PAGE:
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Raphael N'Guessan; Abibatou Odjo; Corine Ngufor; David Malone; Mark Rowland
Publisher: Public Library of Science (PLoS)
Journal: PLoS ONE
Languages: English
Types: Article
Subjects: Research Article, Population Metrics, Anatomy, Infectious Disease Control, Infectious Diseases, Analytical Chemistry, Malaria, Agriculture, Epidemiology, Physical Sciences, Agrochemicals, People and Places, Demography, Animals, Insecticides, Disease Vectors, Mosquitoes, Chemistry, Biology and Life Sciences, Insect Vectors, Arthropoda, Physiology, Medicine, Body Fluids, Tropical Diseases, Insects, Blood, Chemical Analysis, Q, Hematology, R, Population Biology, Science, Organisms, Anopheles Gambiae, Death Rates, Medicine and Health Sciences, Invertebrates

Classified by OpenAIRE into

mesheuropmc: parasitic diseases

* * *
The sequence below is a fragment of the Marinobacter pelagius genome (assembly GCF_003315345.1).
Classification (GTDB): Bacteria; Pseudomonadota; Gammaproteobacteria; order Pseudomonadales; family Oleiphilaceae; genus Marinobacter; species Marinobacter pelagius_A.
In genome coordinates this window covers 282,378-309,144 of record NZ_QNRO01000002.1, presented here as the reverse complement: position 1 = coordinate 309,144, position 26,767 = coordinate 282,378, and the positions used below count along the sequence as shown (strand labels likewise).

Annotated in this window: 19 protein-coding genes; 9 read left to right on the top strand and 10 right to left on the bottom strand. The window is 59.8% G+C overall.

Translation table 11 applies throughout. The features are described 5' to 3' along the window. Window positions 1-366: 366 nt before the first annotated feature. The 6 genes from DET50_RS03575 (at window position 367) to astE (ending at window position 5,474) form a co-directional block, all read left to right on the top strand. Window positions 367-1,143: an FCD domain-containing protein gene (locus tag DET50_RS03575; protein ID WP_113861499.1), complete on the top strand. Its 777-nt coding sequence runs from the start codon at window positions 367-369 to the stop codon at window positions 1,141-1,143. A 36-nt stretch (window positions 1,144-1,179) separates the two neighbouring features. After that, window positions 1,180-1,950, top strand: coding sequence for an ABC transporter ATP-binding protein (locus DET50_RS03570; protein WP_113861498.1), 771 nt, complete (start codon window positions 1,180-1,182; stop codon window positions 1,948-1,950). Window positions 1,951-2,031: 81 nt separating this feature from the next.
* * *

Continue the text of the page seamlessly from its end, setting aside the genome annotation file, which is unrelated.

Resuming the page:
Background Malaria control through use of long-lasting insecticidal nets (LN) is threatened by the selection of anopheline mosquitoes strongly resistant to pyrethroid insecticides. To sustain future effectiveness it is essential to identify and evaluate novel insecticides suitable for nets. Mixtures of two insecticides with contrasting mode of action have the potential to kill resistant vectors and restore transmission control provided the formulation can withstand regular washing over the net’s life span. Method The efficacy of a novel mixture LN, Interceptor® G2, that combines the pyrrole chlorfenapyr and pyrethroid alpha-cypermethrin was evaluated under controlled household conditions (experimental hut trial) and by laboratory bioassay against pyrethroid resistant An. gambiae in Benin before and after standardized washing. Comparison arms included standard alpha-cypermethrin LN, nets hand-treated with chlorfenapyr-only and untreated nets. Results The chlorfenapyr-alphacypermethrin LN demonstrated improved efficacy and wash resistance compared to a standard alpha-cypermethrin LN against pyrethroid resistant mosquitoes (resistance ratio 207). In experimental hut trial alpha-cypermethrin LN killed only 20% (95% CI 15–26%) of host-seeking An. gambiae whilst mixture LN killed 71% (95% CI 65–77%). Mixture LN washed 20 times killed 65% (95% CI 58–71%), and thus intensive washing reduced efficacy by only 6% (95% CI 1.3–11%). The chlorfenapyr net killed 76% (95% CI 70–81%). Personal protection and blood feeding inhibition did not differ between mixture and pyrethroid LN; however, the mixture LN was 2.5 (95% CI: 2.1–3.1) times more protective than untreated nets. Standard WHO cone bioassays conducted during day time hours failed to anticipate field efficacy but overnight tunnel tests successfully predicted mixture LN and chlorfenapyr net efficacy in field trials. Conclusion Interceptor® G2 LN demonstrates the potential to control transmission and provide community protection over the normal lifespan of long lasting nets where standard pyrethroid LN show signs of failing due to resistance.

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